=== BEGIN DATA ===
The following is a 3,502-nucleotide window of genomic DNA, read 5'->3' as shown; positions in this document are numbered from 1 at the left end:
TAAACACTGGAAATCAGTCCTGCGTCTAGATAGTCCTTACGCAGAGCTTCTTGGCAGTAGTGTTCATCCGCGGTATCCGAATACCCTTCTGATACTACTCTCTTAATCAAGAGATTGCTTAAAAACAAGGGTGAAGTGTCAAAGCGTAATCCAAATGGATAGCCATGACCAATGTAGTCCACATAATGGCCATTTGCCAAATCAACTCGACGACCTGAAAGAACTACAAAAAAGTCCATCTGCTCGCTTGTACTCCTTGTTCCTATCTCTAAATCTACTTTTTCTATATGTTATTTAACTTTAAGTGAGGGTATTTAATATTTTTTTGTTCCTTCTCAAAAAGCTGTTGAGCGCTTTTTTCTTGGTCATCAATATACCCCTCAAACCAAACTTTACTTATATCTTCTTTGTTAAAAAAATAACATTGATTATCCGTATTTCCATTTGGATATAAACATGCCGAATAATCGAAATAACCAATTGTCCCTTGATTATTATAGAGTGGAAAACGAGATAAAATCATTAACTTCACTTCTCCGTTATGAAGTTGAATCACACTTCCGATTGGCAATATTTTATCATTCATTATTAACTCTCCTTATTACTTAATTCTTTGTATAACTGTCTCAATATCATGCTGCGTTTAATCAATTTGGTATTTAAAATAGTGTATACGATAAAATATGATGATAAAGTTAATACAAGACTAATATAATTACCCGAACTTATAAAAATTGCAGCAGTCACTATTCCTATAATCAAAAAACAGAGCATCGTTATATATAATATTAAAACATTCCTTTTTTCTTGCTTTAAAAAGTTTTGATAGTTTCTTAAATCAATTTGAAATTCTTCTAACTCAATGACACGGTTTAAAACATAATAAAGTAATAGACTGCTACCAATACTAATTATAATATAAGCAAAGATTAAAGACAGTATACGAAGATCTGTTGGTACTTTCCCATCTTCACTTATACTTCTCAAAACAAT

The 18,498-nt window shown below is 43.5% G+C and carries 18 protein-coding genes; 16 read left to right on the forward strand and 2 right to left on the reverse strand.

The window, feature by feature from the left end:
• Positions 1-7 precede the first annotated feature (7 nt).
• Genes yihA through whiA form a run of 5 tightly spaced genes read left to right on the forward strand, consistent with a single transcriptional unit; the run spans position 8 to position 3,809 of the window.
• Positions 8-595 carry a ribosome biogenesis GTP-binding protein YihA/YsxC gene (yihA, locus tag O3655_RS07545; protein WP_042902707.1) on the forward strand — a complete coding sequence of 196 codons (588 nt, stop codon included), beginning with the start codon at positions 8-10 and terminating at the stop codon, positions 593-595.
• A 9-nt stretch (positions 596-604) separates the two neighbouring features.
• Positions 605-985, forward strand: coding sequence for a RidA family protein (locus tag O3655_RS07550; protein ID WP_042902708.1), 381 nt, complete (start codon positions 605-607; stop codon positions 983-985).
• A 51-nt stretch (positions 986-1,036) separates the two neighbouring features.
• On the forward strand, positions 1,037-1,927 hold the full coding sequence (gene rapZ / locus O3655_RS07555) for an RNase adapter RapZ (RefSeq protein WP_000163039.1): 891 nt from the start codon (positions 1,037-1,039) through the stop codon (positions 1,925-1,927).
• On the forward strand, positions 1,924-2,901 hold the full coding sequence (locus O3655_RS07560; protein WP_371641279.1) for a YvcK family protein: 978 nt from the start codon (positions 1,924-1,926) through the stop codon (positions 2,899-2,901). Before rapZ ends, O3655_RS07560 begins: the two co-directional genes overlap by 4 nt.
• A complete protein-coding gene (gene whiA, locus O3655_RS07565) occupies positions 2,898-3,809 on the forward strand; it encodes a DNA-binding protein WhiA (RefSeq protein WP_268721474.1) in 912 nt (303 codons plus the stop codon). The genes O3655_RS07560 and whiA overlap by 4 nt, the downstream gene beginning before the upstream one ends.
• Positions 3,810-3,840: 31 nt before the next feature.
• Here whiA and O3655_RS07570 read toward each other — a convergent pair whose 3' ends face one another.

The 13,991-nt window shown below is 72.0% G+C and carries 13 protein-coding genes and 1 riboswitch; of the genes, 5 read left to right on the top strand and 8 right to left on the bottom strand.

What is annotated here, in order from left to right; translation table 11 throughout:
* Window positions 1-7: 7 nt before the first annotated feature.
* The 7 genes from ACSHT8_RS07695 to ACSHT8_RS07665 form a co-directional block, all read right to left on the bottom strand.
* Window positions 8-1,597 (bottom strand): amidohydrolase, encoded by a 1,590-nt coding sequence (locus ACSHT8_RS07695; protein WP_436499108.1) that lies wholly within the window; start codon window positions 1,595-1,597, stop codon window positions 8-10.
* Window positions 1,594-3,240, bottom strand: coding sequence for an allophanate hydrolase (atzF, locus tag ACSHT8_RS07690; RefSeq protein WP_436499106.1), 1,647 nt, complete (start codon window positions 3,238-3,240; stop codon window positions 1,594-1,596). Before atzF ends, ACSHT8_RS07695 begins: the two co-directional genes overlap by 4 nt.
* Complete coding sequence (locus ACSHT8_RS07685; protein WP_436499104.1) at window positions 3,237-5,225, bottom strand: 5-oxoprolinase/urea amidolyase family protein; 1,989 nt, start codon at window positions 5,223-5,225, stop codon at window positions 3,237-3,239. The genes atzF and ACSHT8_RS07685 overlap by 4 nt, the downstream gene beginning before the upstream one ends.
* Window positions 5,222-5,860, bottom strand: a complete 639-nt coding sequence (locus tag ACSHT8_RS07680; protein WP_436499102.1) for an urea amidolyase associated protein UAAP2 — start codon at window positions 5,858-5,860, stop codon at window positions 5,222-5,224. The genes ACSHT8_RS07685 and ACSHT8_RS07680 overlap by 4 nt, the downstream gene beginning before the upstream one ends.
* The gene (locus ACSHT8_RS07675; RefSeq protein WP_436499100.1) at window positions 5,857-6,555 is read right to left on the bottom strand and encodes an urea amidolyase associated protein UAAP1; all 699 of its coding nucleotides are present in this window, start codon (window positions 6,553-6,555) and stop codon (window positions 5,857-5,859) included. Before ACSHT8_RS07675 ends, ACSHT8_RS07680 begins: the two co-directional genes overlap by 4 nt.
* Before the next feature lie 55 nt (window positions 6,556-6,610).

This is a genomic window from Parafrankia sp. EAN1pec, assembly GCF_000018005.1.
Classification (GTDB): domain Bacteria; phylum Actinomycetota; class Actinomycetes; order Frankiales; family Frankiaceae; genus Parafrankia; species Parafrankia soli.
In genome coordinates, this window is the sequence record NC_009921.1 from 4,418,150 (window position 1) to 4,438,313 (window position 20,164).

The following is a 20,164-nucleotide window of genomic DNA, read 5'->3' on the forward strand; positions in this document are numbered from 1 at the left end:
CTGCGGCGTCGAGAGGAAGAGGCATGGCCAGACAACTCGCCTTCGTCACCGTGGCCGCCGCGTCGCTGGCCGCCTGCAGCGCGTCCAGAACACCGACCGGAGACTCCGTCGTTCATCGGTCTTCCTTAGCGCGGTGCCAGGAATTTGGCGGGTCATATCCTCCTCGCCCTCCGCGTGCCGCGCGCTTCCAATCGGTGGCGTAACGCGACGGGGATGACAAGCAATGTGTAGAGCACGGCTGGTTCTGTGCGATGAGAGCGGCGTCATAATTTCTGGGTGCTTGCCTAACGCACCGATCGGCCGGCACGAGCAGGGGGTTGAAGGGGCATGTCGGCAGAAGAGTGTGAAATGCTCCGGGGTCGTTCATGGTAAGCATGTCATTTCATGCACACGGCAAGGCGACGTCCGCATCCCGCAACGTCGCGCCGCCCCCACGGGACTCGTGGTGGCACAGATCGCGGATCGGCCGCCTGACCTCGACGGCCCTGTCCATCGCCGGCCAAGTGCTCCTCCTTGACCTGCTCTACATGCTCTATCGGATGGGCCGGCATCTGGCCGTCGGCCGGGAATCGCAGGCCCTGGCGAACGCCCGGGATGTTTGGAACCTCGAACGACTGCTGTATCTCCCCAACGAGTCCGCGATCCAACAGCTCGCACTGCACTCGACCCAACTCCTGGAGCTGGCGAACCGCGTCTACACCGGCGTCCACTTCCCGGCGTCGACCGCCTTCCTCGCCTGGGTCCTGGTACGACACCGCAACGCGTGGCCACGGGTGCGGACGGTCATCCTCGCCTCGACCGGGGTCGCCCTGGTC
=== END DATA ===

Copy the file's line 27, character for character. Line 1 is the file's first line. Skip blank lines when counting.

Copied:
Classification (GTDB): domain Bacteria; phylum Actinomycetota; class Actinomycetes; order Frankiales; family Frankiaceae; genus Parafrankia; species Parafrankia soli.